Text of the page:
A decision to allow a childcare centre to be built at one of the city’s most polluted intersections signals a planning system failure, critics say.
Star Weekly last week revealed the state’s planning tribunal had approved plans for a 170-place childcare centre on the site of a petrol station at the corner of Williamstown Road and Francis Street in Yarraville.
The applicant, Southern Capital Corporation, appealed to the Victorian Civil and Administrative Tribunal (VCAT) after Maribyrnong council rejected its plan for a 206-place centre on the site.
Maribyrnong Truck Action Group secretary Martin Wurt, who helped spearhead a protest action that shut down the intersection during peak hour in August, said it was “madness” to allow a childcare centre to be built at an intersection passed by more than 8000 trucks per day.
“We have some grave concerns about this; young people are the most susceptible to health issues associated with air pollution, and we could not think of a worse place to have a childcare centre.”
Western suburbs Greens MP Colleen Hartland said she will take the issue up as a matter of urgency with planning minister Richard Wynne.
“This is one of the worst truck streets in the state – this site is simply not suitable for use as a childcare centre,” she said. “The EPA is completely useless on this stuff, it’s not good enough.”
Environment Protection Authority chief executive Nial Finegan said the siting of sensitive uses, such as childcare centres, near major roads is not covered by state environment protection policies.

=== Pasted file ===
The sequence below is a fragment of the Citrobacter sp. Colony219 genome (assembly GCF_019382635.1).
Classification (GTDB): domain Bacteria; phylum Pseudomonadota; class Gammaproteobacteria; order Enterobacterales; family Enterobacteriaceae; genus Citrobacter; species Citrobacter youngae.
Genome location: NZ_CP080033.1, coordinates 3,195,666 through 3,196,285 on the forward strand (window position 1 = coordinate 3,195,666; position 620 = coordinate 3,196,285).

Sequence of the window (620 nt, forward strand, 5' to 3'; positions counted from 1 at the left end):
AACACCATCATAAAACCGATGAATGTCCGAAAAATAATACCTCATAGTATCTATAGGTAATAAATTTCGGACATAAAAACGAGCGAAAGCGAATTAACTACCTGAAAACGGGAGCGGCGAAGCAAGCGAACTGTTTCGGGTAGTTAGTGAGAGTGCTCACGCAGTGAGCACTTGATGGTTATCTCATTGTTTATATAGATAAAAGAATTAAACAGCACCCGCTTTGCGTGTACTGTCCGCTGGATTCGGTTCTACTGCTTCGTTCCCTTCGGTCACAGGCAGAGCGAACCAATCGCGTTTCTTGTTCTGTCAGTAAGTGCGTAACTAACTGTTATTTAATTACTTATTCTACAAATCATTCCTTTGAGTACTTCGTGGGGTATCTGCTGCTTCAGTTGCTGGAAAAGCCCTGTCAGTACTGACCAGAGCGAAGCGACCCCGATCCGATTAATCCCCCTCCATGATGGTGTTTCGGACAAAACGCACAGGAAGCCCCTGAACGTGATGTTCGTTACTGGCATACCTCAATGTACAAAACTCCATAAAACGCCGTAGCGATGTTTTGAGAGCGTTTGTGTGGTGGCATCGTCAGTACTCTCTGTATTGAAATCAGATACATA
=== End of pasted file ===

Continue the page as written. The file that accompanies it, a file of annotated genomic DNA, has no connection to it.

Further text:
“There is also no planning framework within the council’s planning scheme to prevent or control the building of new childcare centre alongside arterial roads,” he said.
Mr Finegan said the site’s current use as a petrol station means an environmental audit will be required to ensure it is suitable for its new intended use.
Williamstown MP Wade Noonan said VCAT has put binding conditions in place so the future centre will be safe to use, but he is happy to hear from anyone who holds concerns.
“This case may be a sign that the council needs to check their local planning scheme is up to date, so that childcare centres are only allowed in the most appropriate places.”
Maribyrnong mayor Catherine Cumming said VCAT has made its decision and it was now out of council’s hands.
“The location leaves a bit to be desired, but obviously there is a great need for childcare in the area as well.”
Star Weekly attempted to contact Southern Capital Corporation for comment.